Nearly every solar customer we speak to is looking for the "best deal" and by that, they normally mean the cheapest. However, there are many factors involved in a solar photovoltaic installation which mean that the cheapest deal is very often not the best.
A solar installation needs to last for 25 years and picking the cheapest deal you can find might not turn out so well in the long run.
Take a minute to consider the following points:
Compare like to like
When you're comparing quotes ensure you compare like for like with both the make and model of the solar panels the installers are proposing. For example, there is no point comparing Sanyo 250 watt hybrid panels with Suntech 250 watt panels directly and looking at the price, since these two products are very different and will deliver a completely different number of kilowatt hours per year.
Size is not everything
Don't just look at the kWp (kilowatt peak) system size. There are a number of products with different PV technology on the market and comparing total system size alone can give a deceptive picture of any system.
For example, Yingli offer a good product classed as a 235W polycrystalline panel, which is the same wattage as the Sanyo 235W hybrid panel. Six of either of these panels would give a total system size of 1.41kWp. However, in optimum conditions in the UK climate (south facing, unshaded and on a pitch of about 35°) Sanyo hybrid panels would generate 1,310kWh per year and Yingli polycrystalline panels would generate 1,200kWh per year. The Yingli panels are a less expensive option to buy initially but also generate less kWh/kWp per year and therefore the annual income from the Feed In Tariff would be less with the Yingli panels since the Feed in Tariff scheme is based on annual kWhs generated.
Do you need extras?
Check to see if the quotes include items such as scaffolding and any other extras. Some installers offer a handheld wireless display unit as standard, in addition to the high accuracy class 1 hardwired meter required for the Feed In Tariff.
Check for other hidden costs
Ask your installer specifically if their quote includes everything required, or if there will be any other costs. A good installer will have included everything in the quoted price.
Mounting systems can vary
Ask about the quality of the components which make up the mounting system. There is lots of scope for an installer to save a few quid in the framework of a solar photovoltaic system, at the expense of the quality and durability of your system. For example, some systems are designed to last, using only the most durable of materials like hot dipped galvanised steel with stainless steel fixings for structural integrity and longevity. A PV system should be on the roof for at least 25 years although there is no reason why it shouldn’t still be there in 40-50 years. Make sure you know what your mounting system is made from and do not compromise on the quality of any of the components. There are many invisible ways to cut costs but reputable companies will want to provide you with a long lasting durable investment.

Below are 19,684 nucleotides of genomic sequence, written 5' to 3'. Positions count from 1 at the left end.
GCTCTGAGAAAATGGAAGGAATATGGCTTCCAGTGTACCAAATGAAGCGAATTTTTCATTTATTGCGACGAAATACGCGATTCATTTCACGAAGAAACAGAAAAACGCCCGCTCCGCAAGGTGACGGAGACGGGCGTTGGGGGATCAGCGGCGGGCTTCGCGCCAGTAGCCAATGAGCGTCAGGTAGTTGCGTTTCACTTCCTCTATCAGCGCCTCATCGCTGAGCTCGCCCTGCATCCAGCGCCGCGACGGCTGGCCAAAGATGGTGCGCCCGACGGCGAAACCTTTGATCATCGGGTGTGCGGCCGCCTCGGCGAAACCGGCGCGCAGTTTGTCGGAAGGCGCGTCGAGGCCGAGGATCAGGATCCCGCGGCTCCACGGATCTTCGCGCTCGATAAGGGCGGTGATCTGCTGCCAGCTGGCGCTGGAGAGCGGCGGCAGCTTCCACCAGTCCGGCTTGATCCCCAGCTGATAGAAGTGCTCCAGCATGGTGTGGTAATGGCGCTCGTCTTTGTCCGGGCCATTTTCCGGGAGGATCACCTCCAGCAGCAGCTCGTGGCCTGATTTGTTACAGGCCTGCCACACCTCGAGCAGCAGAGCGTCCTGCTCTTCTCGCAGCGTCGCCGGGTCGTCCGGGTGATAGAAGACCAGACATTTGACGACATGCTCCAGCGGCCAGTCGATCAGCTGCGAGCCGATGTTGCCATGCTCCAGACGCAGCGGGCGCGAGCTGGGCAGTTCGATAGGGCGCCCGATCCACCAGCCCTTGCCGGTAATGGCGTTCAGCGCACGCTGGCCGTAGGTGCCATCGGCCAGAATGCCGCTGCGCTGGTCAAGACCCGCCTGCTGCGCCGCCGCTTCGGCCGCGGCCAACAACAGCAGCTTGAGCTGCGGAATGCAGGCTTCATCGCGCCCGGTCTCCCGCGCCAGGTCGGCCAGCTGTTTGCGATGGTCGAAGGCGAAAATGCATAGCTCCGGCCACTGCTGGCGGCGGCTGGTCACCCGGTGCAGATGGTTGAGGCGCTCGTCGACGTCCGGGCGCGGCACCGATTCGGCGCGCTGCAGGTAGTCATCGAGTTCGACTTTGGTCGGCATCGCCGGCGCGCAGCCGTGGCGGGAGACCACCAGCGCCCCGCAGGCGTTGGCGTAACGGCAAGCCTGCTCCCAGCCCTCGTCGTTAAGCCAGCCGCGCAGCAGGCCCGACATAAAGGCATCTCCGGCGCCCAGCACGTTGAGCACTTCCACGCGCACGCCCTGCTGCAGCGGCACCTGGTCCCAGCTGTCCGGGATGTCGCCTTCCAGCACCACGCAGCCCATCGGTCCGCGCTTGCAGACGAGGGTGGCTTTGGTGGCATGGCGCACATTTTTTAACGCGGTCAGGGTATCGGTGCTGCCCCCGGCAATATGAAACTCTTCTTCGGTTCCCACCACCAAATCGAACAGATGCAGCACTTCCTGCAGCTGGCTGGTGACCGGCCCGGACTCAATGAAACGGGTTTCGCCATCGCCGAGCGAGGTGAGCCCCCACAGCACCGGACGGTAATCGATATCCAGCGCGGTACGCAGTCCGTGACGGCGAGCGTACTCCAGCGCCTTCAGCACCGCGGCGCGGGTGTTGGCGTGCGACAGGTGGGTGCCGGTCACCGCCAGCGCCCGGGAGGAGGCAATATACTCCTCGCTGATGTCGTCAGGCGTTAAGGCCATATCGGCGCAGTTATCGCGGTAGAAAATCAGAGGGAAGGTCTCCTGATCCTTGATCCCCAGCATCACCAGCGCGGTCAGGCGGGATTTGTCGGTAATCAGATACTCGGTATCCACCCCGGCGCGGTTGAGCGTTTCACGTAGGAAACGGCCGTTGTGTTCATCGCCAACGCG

Most PV systems are individually designed to the specific roof rather than ‘one size fits all’ because roofing construction methods, topography and locations vary tremendously.
A decent installer will not sell more PV panels than fit with the structure of your roof (not just the size) and will adhere to all the quality recommendations including, but not limited to, structural weight, fixing method, wind uplift etc. A good quality company will pass all surveys through an engineering department prior to advising on the best options, to ensure the system is correct for the roof in question.
Most PV panels come with a 25 year power warranty, but these vary enormously. Check how long the panels are guaranteed for, and to what level. Solar panels also come with a materials and workmanship warranty which is equally important. Check how long this is and compare it to other brands. Your power warranty will not be worth anything if your panels fall apart when they are outside their workmanship warranty.
On top of the panel warranty most installers will offer a warranty for their workmanship. This is there to protect you if your roof starts leaking because of the solar panel installation or if the panels slip in their mountings. Check how long your installation will be guaranteed for, a good installer will offer at least 2 years and some up to 10 years, although you should also keep in mind how long they have been in business and ask what will happen if they go bust. A workmanship warranty of 10 years is not worth anything if the installer in question is no longer in business.
Whilst there are a huge range of inverters, most offer very similar performance and again the most important factor is often the warranty. A solar inverter will normally be covered for 10 to 15 years and you should expect to have to replace a fuse board at least once during the 25 years of the feed-in tariff. Try to find out from your installer how much they anticipate this will cost and make sure that the inverter manufacturer hay have selected is reputable and looks like being in business for the long term.
Most solar installers regularly benchmark their costs in the market-place to ensure they remain competitive and the best installers will be reasonably priced, but they will not be the cheapest. The companies that are offer the cheapest deals are often cutting corners at the customers expense and you would do well to avoid them if you want to get the most from your investment in the long term.